• MasterCard introduced Expert Monitoring Fraud Scoring for Merchants, a tool that provides merchants with a predictive fraud score for card-not-present transactions in real time to measure the likelihood that a transaction is fraudulent.
• Visa offered a new service that provides financial institutions and mobile network operators with a one-stop solution to securely download payment account information to NFC-enabled smart phones.
• LexisNexis Risk Solutions launched enhancements to its TrueID fingerprint biometrics, adding: LexisNexis One Time Password, an authentication method for high-risk, high-value customer transactions; and LexisNexis Voice Biometrics, a speaker verification system.
• Kony Solutions allied with VASCO Data Security International Inc. to integrate their respective mobile application development platform with a strong user authentication solution.
• Trusted Logic Mobility partnered with Wave Systems Corp., to provide a solution that allows encrypted data held in a corporate laptop computer to interoperate securely with properly evaluated smart phones.
• The Shazam Network partnered with United Bankers’ Bank to offer the proprietary ID TheftSmart available to financial institutions in the network—financial institution customers who enroll in ID TheftSmart receive one-on-one access to licensed investigators with Kroll Inc., in case they become victims of identity theft. (This offers the additional benefit of being a revenue source for the financial institutions.)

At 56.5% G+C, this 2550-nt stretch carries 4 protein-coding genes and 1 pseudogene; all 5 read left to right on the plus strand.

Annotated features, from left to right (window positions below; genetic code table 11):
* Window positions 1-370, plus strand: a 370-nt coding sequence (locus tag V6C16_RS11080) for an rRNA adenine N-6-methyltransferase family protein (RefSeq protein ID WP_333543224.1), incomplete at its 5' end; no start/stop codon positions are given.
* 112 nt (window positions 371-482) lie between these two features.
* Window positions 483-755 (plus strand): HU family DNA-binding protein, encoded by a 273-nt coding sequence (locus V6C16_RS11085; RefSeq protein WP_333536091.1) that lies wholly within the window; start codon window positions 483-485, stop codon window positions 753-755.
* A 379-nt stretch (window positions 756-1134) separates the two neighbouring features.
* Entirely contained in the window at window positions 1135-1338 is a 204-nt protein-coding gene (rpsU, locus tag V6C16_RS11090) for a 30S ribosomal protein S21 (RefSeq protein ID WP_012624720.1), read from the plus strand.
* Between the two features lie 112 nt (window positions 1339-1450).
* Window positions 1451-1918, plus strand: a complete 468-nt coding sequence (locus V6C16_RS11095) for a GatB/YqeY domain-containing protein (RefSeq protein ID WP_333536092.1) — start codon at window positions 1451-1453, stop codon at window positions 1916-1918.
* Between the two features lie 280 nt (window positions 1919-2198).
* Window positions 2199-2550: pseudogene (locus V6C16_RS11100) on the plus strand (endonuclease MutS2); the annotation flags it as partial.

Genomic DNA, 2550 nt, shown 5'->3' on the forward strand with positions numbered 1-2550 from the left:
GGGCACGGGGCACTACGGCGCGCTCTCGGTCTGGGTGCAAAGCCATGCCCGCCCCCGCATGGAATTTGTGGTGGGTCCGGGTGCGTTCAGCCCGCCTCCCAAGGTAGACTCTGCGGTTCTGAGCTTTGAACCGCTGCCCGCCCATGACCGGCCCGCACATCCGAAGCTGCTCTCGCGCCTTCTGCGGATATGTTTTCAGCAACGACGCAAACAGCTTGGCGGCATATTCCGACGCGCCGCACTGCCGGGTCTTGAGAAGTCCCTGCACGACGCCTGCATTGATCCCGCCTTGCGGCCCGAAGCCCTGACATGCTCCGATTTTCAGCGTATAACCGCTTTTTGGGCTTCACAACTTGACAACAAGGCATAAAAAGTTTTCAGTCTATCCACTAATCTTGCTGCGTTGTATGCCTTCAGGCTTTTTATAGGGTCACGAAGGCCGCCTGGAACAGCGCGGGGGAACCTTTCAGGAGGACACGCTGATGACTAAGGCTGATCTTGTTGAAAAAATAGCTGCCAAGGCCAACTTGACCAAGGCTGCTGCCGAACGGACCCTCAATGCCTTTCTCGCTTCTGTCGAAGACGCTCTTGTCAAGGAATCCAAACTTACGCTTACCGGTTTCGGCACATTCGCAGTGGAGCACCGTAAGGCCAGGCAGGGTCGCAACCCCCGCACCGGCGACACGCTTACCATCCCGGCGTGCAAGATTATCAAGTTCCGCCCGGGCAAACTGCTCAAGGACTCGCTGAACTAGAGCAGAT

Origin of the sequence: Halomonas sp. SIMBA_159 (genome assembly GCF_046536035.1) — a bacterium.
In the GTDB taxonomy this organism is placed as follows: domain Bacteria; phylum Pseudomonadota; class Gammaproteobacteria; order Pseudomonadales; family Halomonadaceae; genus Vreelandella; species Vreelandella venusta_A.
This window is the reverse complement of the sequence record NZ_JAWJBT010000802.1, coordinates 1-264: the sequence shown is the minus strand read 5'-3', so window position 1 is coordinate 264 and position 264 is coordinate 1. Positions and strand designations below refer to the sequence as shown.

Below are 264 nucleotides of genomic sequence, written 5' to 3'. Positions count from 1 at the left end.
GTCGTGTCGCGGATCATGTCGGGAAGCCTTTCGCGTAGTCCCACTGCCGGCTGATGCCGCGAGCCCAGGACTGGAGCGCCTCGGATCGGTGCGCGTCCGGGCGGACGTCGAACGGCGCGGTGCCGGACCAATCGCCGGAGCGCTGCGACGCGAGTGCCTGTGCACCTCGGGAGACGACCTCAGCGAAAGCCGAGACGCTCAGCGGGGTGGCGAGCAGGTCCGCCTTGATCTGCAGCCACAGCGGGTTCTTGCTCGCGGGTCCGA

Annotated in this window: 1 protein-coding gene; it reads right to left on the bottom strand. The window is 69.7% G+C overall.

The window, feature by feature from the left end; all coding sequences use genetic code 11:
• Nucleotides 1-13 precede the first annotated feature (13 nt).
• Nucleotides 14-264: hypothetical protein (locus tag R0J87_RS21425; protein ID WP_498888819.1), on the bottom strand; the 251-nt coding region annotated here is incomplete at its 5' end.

Even as Global Payments struggles to recover from its security breach, and even as these vendors breathlessly explain the latest security protections, there really is no end in sight. New technologies such as mobile, social media, and cloud computing continue to create challenges for enterprise security.
As Celent’s Bareisis quoted Global Payment executives in what must have been a very painful teleconference, the company “intends to get its record of compliance back as soon as it is humanly possible, will spend even more on security going forward, and expects to come out stronger and more experienced as a result and believes that customers will recognize this.”
Global Payments Provides Updated Information Regarding Unauthorized System Access
Some Facts About Data Breach at Global Payments
IBM X-Force Report: 2011 Shows Progress Against Security Threats But Attackers Adapt
MasterCard Introduces New Tool that Predicts the Potential for eCommerce Fraud in Real Time
New Visa Service Provides Secure Over the Air Provisioning of Mobile Payment Accounts
Kony and VASCO Form Alliance to Offer a Higher Level of Security for Mobile Applications
LexisNexis Launches Multi-factor Authentication Solutions to Help Mitigate Identity Theft and Fraud
SHAZAM Launches Consumer Identity Theft Protection
Trusted Logic Mobility and Wave Present Joint Security Solution for PCs and Mobile Devices